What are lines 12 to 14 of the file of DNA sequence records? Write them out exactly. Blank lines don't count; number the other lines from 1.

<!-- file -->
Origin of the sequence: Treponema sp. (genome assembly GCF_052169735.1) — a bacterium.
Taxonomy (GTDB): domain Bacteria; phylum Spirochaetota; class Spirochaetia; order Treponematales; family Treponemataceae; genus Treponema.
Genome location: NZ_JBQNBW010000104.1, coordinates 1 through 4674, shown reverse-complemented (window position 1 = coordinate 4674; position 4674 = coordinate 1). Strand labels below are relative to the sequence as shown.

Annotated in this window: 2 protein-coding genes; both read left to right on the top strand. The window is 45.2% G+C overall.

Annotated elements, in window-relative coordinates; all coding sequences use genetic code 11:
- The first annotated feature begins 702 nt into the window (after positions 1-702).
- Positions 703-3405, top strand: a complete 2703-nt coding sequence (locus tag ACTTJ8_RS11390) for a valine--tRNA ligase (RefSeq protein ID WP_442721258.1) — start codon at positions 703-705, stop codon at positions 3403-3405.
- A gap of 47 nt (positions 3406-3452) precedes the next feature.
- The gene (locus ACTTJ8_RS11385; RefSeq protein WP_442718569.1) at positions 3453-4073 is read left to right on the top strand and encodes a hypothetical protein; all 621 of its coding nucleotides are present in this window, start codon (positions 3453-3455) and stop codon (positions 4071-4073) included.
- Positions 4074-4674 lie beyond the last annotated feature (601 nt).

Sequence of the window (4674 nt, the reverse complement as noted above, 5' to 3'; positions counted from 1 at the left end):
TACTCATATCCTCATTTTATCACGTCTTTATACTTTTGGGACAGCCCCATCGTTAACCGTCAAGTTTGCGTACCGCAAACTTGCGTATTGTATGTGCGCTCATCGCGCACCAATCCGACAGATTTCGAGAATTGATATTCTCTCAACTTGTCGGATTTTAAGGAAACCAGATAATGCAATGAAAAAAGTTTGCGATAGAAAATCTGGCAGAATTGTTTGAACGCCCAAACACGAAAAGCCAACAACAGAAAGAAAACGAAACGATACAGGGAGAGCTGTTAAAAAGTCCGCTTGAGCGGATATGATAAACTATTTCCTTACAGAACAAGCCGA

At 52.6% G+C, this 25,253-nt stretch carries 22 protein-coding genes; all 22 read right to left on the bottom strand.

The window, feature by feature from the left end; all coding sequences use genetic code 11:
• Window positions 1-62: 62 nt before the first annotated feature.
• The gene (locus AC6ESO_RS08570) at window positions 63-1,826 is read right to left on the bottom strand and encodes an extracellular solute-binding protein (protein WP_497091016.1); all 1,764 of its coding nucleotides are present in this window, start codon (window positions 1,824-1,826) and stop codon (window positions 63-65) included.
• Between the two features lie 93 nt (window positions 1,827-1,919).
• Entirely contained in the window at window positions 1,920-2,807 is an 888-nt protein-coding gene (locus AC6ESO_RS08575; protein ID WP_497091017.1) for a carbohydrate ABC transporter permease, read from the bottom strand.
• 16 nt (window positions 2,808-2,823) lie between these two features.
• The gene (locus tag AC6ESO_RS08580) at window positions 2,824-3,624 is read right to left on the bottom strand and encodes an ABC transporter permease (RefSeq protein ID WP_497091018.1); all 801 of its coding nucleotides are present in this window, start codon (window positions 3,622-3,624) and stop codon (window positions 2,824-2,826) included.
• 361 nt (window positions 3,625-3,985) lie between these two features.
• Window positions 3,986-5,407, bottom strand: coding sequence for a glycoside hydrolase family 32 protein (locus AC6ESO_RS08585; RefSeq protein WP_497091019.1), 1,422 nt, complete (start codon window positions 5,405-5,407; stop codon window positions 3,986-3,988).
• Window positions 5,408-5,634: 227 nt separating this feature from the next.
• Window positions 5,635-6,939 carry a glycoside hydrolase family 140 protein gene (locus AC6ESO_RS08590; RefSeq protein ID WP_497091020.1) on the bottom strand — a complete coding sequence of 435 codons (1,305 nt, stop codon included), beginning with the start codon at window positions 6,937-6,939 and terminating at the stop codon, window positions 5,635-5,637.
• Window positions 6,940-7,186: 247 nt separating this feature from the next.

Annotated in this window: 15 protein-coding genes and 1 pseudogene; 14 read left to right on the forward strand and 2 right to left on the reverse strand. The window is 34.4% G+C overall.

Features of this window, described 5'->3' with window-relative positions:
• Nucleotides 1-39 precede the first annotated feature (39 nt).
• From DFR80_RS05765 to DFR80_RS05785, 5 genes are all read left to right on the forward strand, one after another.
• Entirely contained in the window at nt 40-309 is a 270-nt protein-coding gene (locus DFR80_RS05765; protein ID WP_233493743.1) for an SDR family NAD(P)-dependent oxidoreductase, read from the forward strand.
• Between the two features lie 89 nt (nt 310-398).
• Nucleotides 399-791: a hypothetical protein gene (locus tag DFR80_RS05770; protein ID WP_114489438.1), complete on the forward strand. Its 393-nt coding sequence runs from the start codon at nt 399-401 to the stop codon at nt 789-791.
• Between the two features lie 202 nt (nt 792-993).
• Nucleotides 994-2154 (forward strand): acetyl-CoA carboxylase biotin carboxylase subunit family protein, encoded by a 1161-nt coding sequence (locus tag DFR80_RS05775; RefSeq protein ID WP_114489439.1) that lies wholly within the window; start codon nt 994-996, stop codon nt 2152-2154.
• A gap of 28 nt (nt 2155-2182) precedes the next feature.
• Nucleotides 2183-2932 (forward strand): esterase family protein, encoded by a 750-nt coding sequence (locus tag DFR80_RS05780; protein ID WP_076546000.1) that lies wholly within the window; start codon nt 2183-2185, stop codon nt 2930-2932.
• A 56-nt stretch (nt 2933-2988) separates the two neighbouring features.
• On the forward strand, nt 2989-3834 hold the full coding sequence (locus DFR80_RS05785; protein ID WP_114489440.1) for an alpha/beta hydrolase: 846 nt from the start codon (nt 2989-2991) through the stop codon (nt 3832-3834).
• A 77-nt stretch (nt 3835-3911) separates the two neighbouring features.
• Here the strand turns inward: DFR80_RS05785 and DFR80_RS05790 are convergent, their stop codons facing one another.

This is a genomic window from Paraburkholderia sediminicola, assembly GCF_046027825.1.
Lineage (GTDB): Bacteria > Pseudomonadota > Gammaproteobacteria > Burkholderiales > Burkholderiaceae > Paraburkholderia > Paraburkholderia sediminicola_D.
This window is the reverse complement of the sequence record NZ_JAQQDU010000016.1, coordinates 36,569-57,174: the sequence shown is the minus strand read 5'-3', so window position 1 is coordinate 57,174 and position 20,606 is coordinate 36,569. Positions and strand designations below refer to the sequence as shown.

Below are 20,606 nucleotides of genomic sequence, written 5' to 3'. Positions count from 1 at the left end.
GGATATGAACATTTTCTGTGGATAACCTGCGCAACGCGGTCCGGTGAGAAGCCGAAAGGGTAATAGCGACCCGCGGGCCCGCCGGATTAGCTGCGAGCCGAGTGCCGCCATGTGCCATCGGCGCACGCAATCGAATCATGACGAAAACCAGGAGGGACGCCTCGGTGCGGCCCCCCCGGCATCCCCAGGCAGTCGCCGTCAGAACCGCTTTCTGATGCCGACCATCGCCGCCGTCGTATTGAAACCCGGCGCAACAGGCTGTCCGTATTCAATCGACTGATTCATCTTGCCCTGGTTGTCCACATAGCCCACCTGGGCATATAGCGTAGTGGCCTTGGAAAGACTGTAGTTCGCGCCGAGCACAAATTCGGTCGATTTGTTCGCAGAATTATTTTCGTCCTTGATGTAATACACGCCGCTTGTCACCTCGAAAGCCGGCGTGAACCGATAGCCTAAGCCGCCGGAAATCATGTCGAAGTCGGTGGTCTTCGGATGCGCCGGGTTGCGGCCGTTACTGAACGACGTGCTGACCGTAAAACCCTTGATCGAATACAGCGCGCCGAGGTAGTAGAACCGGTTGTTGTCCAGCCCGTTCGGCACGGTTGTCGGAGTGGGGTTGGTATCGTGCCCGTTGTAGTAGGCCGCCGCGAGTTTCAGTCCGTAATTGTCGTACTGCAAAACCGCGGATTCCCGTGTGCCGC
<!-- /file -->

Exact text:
TACTCATATCCTCATTTTATCACGTCTTTATACTTTTGGGACAGCCCCATCGTTAACCGTCAAGTTTGCGTACCGCAAACTTGCGTATTGTATGTGCGCTCATCGCGCACCAATCCGACAGATTTCGAGAATTGATATTCTCTCAACTTGTCGGATTTTAAGGAAACCAGATAATGCAATGAAAAAAGTTTGCGATAGAAAATCTGGCAGAATTGTTTGAACGCCCAAACACGAAAAGCCAACAACAGAAAGAAAACGAAACGATACAGGGAGAGCTGTTAAAAAGTCCGCTTGAGCGGATATGATAAACTATTTCCTTACAGAACAAGCCGA

At 52.6% G+C, this 25,253-nt stretch carries 22 protein-coding genes; all 22 read right to left on the bottom strand.

The window, feature by feature from the left end; all coding sequences use genetic code 11: